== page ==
Judges 6:26
And build an altar to the LORD your God on the top of this rock, in the ordered place, and take the second bullock, and offer a burnt sacrifice with the wood of the grove which you shall cut down.
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(26) Of this rock.—The word is not selah, as in Judges 6:20, or tsor, as in Judges 6:21, but malioz, “stronghold,” probably the citadel of Ophrah. The LXX. render it as a proper name (maoz), or in some MSS., on the top of this mountain.” The word only occurs elsewhere in Hebrew poetry.

In the ordered place.—The margin reads, “in an orderly manner;” but probably neither version is quite correct. The Hebrew word is bammaarachah (comp. Leviticus 24:6; 2Chronicles 2:4); and as the particle be is used of the materials with which a thing is built in 1Kings 15:22; some here render it, “with the materials.” That the Jews themselves were not quite certain of the meaning appears from the various versions. The LXX. render it, “in the arrangement,” and the Vulg., “on which you have before placed the sacrifice.” It means “with the Asherah pillar hewed down, and split up into firewood.” The Jews point out the peculiar features of this burnt offering: (1) It was not at Shiloh; (2) it was not offered by a priest; (3) it was offered at night; and (4) the fire was kindled with the unhallowed materials of an idol. The Divine command was, of course, more than sufficient to justify these merely ritual irregularities; and, indeed, it is clear that in these rude times, when the country was in the hands of the heathen, the Levitic order of worship became, for the time, impossible in many particulars. Prophets and those directly commissioned by heaven were tacitly regarded as exempt from the strict rules of outward ritual which were necessary for the mass of the nation.

Jdg 6:26. Upon the top of this rock — Hebrew, of this strong hold. For in that calamitous time the Israelites retreated to such rocks, and hid and fortified themselves in them. In the ordered place — That is, in a plain and smooth part of the rock, where an altar may be conveniently built; and offer a burnt-sacrifice — Gideon was no priest, nor was this the appointed place of sacrifice; but God can dispense with his own institutions, though we may not; and his call gave Gideon sufficient authority. 6:25-32 See the power of God's grace, that he could raise up a reformer; and the kindness of his grace, that he would raise up a deliverer, out of the family of a leader in idolatry. Gideon must not think it enough not to worship at that altar; he must throw it down, and offer sacrifice on another. It was needful he should make peace with God, before he made war on Midian. Till sin be pardoned through the great Sacrifice, no good is to be expected. God, who has all hearts in his hands, influenced Joash to appear for his son against the advocates for Baal, though he had joined formerly in the worship of Baal. Let us do our duty, and trust God with our safety. Here is a challenge to Baal, to do either good or evil; the result convinced his worshippers of their folly, in praying to one to help them that could not avenge himself.In the ordered place - See the margin. "Build an altar, etc., with the materials," "the wood laid in order" (compare Genesis 22:9), that, namely, which he would find ready to hand in the altar of Baal which he was to throw down.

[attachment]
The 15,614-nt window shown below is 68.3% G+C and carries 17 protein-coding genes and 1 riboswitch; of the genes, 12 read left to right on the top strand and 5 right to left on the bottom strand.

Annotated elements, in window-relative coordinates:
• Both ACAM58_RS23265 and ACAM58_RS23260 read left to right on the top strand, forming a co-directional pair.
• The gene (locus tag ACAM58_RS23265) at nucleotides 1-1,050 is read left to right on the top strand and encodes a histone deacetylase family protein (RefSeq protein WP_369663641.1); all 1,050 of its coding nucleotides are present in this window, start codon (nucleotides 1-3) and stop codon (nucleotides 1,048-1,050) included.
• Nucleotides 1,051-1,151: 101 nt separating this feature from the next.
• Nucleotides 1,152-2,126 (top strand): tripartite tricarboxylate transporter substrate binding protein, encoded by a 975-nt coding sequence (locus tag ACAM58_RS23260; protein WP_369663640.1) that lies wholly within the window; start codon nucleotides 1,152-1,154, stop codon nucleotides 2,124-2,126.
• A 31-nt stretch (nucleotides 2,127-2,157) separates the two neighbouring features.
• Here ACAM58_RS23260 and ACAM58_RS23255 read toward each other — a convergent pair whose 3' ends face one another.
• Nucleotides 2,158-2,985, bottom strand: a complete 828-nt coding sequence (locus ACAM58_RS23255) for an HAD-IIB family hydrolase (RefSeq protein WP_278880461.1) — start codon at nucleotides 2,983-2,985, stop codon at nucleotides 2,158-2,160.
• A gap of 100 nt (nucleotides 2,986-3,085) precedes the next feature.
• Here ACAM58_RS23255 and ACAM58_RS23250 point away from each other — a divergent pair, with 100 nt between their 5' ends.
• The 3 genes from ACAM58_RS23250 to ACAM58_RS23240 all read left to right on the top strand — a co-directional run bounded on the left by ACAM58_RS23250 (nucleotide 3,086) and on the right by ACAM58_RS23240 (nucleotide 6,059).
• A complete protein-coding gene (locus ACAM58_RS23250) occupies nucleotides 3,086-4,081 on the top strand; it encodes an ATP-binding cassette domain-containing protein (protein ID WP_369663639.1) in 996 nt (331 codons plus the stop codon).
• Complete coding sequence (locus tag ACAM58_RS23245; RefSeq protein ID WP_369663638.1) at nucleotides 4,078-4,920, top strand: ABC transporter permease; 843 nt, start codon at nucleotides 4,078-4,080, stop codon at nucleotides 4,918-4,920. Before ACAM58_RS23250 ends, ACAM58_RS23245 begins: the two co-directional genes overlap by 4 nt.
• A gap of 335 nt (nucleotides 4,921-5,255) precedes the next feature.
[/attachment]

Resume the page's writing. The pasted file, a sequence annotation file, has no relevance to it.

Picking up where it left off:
The wood of the grove - "The (blocks of) wood of the idol," i. e. the image of Astarte. The command from God Himself to build an altar, and sacrifice upon it, is analogous to Elijah's sacrifice 1 Kings 18, and was doubtless caused by the extraordinary circumstance of the defection of the Israelites from the worship of the true God. Possibly, too, the Midianite invasion had made the worship at Shiloh impossible at this time.

25. Take thy father's … second bullock—The Midianites had probably reduced the family herd; or, as Gideon's father was addicted to idolatry, the best may have been fattened for the service of Baal; so that the second was the only remaining one fit for sacrifice to God.

throw down the altar of Baal that thy father hath—standing upon his ground, though kept for the common use of the townsmen.

cut down the grove that is by it—dedicated to Ashtaroth. With the aid of ten confidential servants he demolished the one altar and raised on the appointed spot the altar of the Lord; but, for fear of opposition, the work had to be done under cover of night. A violent commotion was excited next day, and vengeance vowed against Gideon as the perpetrator. "Joash, his father, quieted the mob in a manner similar to that of the town clerk of Ephesus. It was not for them to take the matter into their own hands. The one, however, made an appeal to the magistrate; the other to the idolatrous god himself" [Chalmers].

Upon the top of this rock; of which Judges 6:20,21. Heb. of this strong hold; for in that calamitous time the Israelites retreated to such rocks, and hid and fortified themselves in them.

In the ordered place, i.e. in a plain and smooth part of the rock, where an altar may be conveniently built. Or,

in order, i.e. in such manner as I have appointed; for God had given rules about the building of altars.